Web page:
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From the blog:
The Hormone Cycle of a Woman
Each month a woman's body goes through some pretty extraordinary changes. These changes are what is commonly referred to as the hormone cycle. Keeping this hormone cycle in balance is what helps with menstruation, ovulation, and pregnancy. When the hormones are not in balance a woman may find...

Understanding The Fertility Cycle

The Fertility CycleThe miracle of modern medicine has helped clue us in more than ever before to our bodies unique cycle of fertility. Fertility awareness involves many different practices that help you learn your bodies unique fertility signals. When you become more aware of your fertility cycle and how it works it makes conceiving much easier. Having an in depth knowledge of your fertility cycle also helps you keep track of your menstrual cycle, detect the early signs of pregnancy and it can even help alert you of possible medical issues that need attention.

Learning your bodies three basic signs of fertility will help you become more familiar with your body and can make conception more likely. The three signs of fertility involve basal body temperature, cervical secretion changes and cervical position. These are all the signs that combined let you know that your are ovulating. To gain an in depth understanding of your bodies fertility cycle you must observe these signs and chart them so that you are able to notice the subtle changes that signal fertility.

The first thing that you should do when you want to learn more about your fertility cycle and your body is to become more aware of your bodies menstrual cycle. Menstruation occurs when your body shed the lining of your uterus because a pregnancy did not take place during that months cycle. On the very first day of your menstrual cycle the level of estrogen and progesterone are very low, but as your cycle goes on in days estrogen increases daily. On the 14th day of your menstrual cycle estrogen is at its highest and that is what causes an egg to be released from the ovaries. After the egg is released from the ovaries it can be fertilized for up to 24 hours. During this time you can have sex and possibly conceive. After ovulation occurs estrogen begins to drop and progesterone starts to increase. The progesterone works to create a thick uterine lining suitable for implantation of a fertilized egg. After a certain point in the cycle, usually around day 28 if implantation does not occur the progesterone begins to drop and menstruation begins starting the cycle all over again.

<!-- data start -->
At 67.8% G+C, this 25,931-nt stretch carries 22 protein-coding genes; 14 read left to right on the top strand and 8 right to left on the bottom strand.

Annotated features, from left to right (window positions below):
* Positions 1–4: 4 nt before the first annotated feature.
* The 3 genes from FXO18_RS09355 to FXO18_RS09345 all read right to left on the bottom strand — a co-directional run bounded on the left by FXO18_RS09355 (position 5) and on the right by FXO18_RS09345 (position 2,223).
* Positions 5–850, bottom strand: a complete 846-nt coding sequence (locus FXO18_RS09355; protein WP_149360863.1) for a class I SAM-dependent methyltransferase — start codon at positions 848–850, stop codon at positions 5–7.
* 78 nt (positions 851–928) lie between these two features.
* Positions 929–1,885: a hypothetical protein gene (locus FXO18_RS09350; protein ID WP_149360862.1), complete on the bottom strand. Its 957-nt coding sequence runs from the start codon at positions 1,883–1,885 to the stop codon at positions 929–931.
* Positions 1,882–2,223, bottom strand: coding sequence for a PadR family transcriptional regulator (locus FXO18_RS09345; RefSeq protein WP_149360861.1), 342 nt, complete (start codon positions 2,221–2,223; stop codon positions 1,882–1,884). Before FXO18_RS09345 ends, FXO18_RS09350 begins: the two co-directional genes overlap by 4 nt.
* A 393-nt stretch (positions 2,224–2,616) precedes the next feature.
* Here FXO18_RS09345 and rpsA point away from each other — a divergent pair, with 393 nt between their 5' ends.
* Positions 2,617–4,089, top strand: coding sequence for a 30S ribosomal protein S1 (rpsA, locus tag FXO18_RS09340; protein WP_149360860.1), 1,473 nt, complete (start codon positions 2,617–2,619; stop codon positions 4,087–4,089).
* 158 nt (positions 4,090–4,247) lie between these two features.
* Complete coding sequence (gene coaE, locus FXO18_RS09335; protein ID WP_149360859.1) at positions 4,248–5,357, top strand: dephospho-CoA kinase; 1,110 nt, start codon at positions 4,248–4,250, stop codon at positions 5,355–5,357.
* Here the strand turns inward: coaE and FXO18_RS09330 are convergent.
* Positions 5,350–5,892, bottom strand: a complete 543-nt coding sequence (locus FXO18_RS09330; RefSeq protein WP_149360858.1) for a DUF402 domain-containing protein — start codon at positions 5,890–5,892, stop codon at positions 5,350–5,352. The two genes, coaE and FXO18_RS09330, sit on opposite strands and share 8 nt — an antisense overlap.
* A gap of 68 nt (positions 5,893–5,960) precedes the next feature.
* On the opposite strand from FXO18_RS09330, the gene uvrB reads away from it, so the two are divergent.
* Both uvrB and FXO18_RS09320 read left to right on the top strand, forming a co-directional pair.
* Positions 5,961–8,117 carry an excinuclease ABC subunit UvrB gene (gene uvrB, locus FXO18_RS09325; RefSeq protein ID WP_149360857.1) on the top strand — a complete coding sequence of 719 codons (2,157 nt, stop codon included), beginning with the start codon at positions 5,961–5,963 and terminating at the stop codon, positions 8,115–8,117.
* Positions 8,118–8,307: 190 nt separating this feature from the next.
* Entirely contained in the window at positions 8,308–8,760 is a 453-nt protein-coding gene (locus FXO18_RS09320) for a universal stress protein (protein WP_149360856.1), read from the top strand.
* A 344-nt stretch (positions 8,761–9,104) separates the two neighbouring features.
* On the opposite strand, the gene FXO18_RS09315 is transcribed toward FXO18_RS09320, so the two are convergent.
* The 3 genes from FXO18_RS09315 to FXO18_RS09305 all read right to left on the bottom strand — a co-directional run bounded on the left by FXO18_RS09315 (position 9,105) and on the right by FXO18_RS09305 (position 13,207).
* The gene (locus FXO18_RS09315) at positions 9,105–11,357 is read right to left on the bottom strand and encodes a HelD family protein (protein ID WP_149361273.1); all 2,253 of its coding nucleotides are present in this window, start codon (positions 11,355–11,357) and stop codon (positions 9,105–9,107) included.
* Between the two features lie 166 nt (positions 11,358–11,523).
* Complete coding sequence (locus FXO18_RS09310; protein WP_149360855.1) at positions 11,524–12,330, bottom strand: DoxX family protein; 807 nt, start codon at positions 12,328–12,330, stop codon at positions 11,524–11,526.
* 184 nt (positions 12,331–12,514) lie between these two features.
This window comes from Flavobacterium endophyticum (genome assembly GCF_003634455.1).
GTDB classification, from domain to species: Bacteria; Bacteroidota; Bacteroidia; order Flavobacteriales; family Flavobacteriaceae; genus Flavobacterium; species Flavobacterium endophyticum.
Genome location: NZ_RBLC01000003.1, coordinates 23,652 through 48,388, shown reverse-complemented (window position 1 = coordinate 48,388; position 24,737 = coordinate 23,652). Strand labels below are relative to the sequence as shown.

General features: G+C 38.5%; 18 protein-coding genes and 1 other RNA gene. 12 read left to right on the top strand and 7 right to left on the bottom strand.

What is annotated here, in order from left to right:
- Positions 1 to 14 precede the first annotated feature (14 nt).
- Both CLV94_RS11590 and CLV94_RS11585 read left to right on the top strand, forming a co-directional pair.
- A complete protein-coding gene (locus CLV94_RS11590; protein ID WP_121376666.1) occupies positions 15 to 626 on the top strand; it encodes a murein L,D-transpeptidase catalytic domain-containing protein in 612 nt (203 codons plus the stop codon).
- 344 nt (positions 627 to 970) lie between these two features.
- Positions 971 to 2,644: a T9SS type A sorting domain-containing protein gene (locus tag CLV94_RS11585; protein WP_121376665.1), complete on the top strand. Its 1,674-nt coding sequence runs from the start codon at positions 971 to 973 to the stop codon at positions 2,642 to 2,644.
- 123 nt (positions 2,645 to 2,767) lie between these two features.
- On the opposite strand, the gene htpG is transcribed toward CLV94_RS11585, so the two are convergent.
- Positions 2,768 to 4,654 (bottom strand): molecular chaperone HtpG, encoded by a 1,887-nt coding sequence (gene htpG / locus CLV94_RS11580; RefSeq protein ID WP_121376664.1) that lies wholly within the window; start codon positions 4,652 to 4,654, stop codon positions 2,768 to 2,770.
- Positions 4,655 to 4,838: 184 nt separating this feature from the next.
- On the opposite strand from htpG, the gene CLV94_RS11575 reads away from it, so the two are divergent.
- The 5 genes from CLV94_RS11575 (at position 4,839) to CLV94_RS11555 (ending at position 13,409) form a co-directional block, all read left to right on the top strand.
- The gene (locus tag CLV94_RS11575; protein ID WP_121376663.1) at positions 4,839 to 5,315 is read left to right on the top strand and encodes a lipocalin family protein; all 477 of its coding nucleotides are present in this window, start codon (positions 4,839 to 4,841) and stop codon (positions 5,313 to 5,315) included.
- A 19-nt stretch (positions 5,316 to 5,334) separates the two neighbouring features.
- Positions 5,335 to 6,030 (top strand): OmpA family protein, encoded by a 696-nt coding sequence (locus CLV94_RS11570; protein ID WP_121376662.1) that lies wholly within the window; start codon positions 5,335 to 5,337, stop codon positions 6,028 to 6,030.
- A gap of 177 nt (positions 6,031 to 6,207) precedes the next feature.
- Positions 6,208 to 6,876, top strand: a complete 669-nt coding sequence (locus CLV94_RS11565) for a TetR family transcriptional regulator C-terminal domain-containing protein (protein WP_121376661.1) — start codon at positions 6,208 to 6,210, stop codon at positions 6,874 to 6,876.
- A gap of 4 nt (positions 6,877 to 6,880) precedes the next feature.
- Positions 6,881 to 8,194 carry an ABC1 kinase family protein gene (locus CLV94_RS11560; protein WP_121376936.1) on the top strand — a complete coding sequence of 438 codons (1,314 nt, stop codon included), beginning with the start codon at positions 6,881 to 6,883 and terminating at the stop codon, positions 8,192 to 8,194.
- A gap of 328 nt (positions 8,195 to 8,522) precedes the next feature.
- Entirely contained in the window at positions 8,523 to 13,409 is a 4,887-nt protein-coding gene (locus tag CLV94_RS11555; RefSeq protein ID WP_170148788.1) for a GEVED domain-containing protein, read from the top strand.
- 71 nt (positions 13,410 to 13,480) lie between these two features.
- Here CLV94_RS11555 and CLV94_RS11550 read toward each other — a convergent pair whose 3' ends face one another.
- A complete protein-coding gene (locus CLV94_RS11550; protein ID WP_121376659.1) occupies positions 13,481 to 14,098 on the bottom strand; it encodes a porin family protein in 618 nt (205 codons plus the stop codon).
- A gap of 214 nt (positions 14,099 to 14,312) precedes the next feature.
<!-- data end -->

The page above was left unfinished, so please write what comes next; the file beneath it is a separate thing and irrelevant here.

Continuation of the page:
Once you have established the inner workings of your menstrual cycle and you feel that you have a good understanding of your cycles timing, you can move on to learning about the three signs of ovulation. Basal body temperature can help signal fertility, so charting your body temperature can help you more clearly see the signs of ovulation. Basal body temperature is your bodies at rest temperature. Your BBT is lower during the first two weeks of your cycle, before ovulation occurs. After ovulation has occurred your BBT goes up until your next period starts.